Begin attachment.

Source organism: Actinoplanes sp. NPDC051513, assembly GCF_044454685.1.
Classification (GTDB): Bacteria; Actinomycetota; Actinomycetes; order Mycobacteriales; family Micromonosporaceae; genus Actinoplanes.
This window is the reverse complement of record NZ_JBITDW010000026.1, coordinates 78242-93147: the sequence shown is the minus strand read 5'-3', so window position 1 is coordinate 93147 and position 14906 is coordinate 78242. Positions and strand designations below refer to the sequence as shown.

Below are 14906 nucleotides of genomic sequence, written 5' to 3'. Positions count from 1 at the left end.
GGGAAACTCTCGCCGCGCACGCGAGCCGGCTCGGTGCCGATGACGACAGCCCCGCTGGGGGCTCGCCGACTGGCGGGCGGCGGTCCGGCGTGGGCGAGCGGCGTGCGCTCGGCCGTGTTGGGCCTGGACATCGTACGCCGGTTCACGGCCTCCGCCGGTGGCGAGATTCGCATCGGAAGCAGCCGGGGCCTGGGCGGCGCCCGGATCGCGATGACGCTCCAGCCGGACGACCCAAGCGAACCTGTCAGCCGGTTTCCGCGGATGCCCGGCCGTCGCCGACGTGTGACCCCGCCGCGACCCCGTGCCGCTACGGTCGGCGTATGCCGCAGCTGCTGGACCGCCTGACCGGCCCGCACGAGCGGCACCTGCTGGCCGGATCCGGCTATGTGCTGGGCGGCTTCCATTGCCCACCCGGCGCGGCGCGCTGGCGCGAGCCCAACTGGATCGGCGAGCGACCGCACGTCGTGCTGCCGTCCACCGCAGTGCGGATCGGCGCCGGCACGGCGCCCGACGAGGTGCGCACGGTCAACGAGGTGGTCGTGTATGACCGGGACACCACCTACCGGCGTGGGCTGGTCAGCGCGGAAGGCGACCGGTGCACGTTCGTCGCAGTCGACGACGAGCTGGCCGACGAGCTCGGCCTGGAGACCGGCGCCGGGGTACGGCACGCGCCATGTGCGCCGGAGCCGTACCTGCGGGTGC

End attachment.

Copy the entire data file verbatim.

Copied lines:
Source organism: Actinoplanes sp. NPDC051513, assembly GCF_044454685.1.
Classification (GTDB): Bacteria; Actinomycetota; Actinomycetes; order Mycobacteriales; family Micromonosporaceae; genus Actinoplanes.
This window is the reverse complement of record NZ_JBITDW010000026.1, coordinates 78242-93147: the sequence shown is the minus strand read 5'-3', so window position 1 is coordinate 93147 and position 14906 is coordinate 78242. Positions and strand designations below refer to the sequence as shown.

Below are 14906 nucleotides of genomic sequence, written 5' to 3'. Positions count from 1 at the left end.
GGGAAACTCTCGCCGCGCACGCGAGCCGGCTCGGTGCCGATGACGACAGCCCCGCTGGGGGCTCGCCGACTGGCGGGCGGCGGTCCGGCGTGGGCGAGCGGCGTGCGCTCGGCCGTGTTGGGCCTGGACATCGTACGCCGGTTCACGGCCTCCGCCGGTGGCGAGATTCGCATCGGAAGCAGCCGGGGCCTGGGCGGCGCCCGGATCGCGATGACGCTCCAGCCGGACGACCCAAGCGAACCTGTCAGCCGGTTTCCGCGGATGCCCGGCCGTCGCCGACGTGTGACCCCGCCGCGACCCCGTGCCGCTACGGTCGGCGTATGCCGCAGCTGCTGGACCGCCTGACCGGCCCGCACGAGCGGCACCTGCTGGCCGGATCCGGCTATGTGCTGGGCGGCTTCCATTGCCCACCCGGCGCGGCGCGCTGGCGCGAGCCCAACTGGATCGGCGAGCGACCGCACGTCGTGCTGCCGTCCACCGCAGTGCGGATCGGCGCCGGCACGGCGCCCGACGAGGTGCGCACGGTCAACGAGGTGGTCGTGTATGACCGGGACACCACCTACCGGCGTGGGCTGGTCAGCGCGGAAGGCGACCGGTGCACGTTCGTCGCAGTCGACGACGAGCTGGCCGACGAGCTCGGCCTGGAGACCGGCGCCGGGGTACGGCACGCGCCATGTGCGCCGGAGCCGTACCTGCGGGTGC